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01 Aug 2017


Free movement will end when the UK leaves the European Union in March 2019, the Immigration Minister Brendan Lewis told the Today programme on 27 July. As usual with Brexit, it pays to read the small print. In fact, the actual text of the government’s commissioning letter to the Migration Advisory Committee (MAC), published says:

“As part of a smooth and orderly transition as we leave the EU, the second phase of our immigration proposals is based on a temporary implementation period to ensure there is no cliff-edge on the UK’s departure for employers or individuals…During this period there will also be a straightforward system for the registration and documentation of new arrivals.”

In other words, ending free movement in 2019 doesn’t mean actually ending free movement; it means that new arrivals from the EU will, unlike at present, have to register. From a bureaucratic point of view this makes perfect sense; whether, however, it will convince the public that we are “taking back control” of immigration is less clear.

Moreover, there is a risk that we will end up with the worst of both worlds. If the EU27 take us at our word that free movement will indeed end in 2019, the chances of securing what government and business are now clearly asking for – a “temporary implementation period” during which very little changes, and we remain full members of the Single Market – will be much reduced. So, despite Amber Rudd’s claim that there will be no “cliff edge”  for employers when we leave the EU,  we are no nearer clarity on what the government’s strategy is for ensuring that – probably because it doesn’t yet exist.

The other key point about the commissioning letter to the MAC is what it doesn’t say. The centre-piece of the government’s overall migration policy is, of course, its objective to reduce migration to below 100,000. Now, if you were a government minister, and you had, on tap, a group of economists with expertise in immigration and labour market policy, and wanted to commission a year-long research project, you’d think you might ask them at least one of the following questions. Is this a sensible target? Is it realistic? What would be the impacts of hitting it? How could you achieve it in the most efficient and effective possible way?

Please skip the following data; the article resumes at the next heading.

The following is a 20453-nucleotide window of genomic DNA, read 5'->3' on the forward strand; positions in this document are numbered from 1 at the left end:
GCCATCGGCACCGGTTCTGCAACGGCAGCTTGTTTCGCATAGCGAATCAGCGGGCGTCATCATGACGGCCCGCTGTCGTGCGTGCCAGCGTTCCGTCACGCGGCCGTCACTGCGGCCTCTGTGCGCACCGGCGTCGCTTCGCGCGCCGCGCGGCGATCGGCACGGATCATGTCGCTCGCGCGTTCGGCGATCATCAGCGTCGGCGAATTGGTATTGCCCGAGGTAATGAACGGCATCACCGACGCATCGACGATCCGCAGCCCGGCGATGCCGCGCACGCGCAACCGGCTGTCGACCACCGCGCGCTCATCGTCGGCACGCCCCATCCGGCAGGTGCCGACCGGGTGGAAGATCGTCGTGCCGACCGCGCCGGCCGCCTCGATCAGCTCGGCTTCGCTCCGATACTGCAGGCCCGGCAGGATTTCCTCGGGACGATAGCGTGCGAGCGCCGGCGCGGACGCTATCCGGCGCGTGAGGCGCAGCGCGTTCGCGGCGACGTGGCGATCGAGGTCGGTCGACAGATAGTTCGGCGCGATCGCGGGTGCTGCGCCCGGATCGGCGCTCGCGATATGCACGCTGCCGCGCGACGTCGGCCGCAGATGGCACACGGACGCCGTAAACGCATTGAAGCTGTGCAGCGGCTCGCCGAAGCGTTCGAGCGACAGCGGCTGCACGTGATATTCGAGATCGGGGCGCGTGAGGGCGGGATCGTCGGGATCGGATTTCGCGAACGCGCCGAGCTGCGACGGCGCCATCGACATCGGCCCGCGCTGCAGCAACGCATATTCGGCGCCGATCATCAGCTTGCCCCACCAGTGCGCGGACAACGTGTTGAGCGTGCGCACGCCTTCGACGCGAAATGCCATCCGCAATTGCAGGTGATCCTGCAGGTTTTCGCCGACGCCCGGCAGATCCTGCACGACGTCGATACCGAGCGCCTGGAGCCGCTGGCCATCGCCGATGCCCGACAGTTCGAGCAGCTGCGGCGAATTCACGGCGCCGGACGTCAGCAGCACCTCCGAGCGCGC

Instead, the target is not even mentioned – merely vague language about reducing migration to “sustainable” levels, which from an analytic perspective is entirely meaningless. If this means that the economically illiterate and damaging target – already effectively a dead letter since the election – is now to be given a decent burial, so much the better.

What will the MAC research tell us about the impact of free movement? Probably not a lot that we don’t already know from previous work, as summarised in the Coalition Government’s “balance of competences” review: which found, unsurprisingly, that free movement had been beneficial to the UK economy and evidence of any downsides were fairly limited.

Since she didn’t like what the evidence actually said, Theresa May (then Home Secretary) did her best to suppress the report. Let’s hope Amber Rudd – who post-election appears to want to set a more sensible course – is more interested in evidence-based policy making than her predecessor (and boss).

On the positive side, a lot can change in a year. Perhaps by then the UK will be ready – on the basis of the evidence and analysis produced by the MAC, and by external researchers – to have a sensible debate on what a post-Brexit immigration policy might look like. As I’ve noted previously, with migration falling, the economy slowing, and public services visibly feeling the pinch, it may be much easier to secure broad public consent for the liberal and open migration policy – to both EU and non-EU citizens – the UK actually needs.

Jonathan Portes is Professor of Economics and Public Policy, King’s College London, and Senior Fellow, UK in a Changing Europe. This piece was originally published in the Telegraph.


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